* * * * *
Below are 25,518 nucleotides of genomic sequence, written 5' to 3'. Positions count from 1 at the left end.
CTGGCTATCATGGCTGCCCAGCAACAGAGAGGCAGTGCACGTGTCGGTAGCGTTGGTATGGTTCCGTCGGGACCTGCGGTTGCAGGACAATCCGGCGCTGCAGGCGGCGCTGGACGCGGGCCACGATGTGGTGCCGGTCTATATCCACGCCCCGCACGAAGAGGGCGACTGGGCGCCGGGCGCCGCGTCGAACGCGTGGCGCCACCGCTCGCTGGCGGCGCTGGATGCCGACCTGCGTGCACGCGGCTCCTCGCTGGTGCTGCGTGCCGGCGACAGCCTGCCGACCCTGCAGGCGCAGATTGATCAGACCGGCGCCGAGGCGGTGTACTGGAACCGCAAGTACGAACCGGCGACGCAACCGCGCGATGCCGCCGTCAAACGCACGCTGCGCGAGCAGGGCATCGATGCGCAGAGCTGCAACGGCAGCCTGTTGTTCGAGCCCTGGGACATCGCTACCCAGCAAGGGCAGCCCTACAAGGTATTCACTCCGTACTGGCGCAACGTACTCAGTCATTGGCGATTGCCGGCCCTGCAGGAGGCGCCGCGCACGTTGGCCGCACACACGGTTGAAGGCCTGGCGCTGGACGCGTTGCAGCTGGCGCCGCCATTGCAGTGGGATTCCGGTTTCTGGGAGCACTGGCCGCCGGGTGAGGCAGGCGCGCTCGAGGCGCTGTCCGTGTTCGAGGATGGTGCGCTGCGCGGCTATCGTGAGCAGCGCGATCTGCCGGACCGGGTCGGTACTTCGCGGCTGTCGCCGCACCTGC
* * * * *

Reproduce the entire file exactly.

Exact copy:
Below are 25,518 nucleotides of genomic sequence, written 5' to 3'. Positions count from 1 at the left end.
CTGGCTATCATGGCTGCCCAGCAACAGAGAGGCAGTGCACGTGTCGGTAGCGTTGGTATGGTTCCGTCGGGACCTGCGGTTGCAGGACAATCCGGCGCTGCAGGCGGCGCTGGACGCGGGCCACGATGTGGTGCCGGTCTATATCCACGCCCCGCACGAAGAGGGCGACTGGGCGCCGGGCGCCGCGTCGAACGCGTGGCGCCACCGCTCGCTGGCGGCGCTGGATGCCGACCTGCGTGCACGCGGCTCCTCGCTGGTGCTGCGTGCCGGCGACAGCCTGCCGACCCTGCAGGCGCAGATTGATCAGACCGGCGCCGAGGCGGTGTACTGGAACCGCAAGTACGAACCGGCGACGCAACCGCGCGATGCCGCCGTCAAACGCACGCTGCGCGAGCAGGGCATCGATGCGCAGAGCTGCAACGGCAGCCTGTTGTTCGAGCCCTGGGACATCGCTACCCAGCAAGGGCAGCCCTACAAGGTATTCACTCCGTACTGGCGCAACGTACTCAGTCATTGGCGATTGCCGGCCCTGCAGGAGGCGCCGCGCACGTTGGCCGCACACACGGTTGAAGGCCTGGCGCTGGACGCGTTGCAGCTGGCGCCGCCATTGCAGTGGGATTCCGGTTTCTGGGAGCACTGGCCGCCGGGTGAGGCAGGCGCGCTCGAGGCGCTGTCCGTGTTCGAGGATGGTGCGCTGCGCGGCTATCGTGAGCAGCGCGATCTGCCGGACCGGGTCGGTACTTCGCGGCTGTCGCCGCACCTGC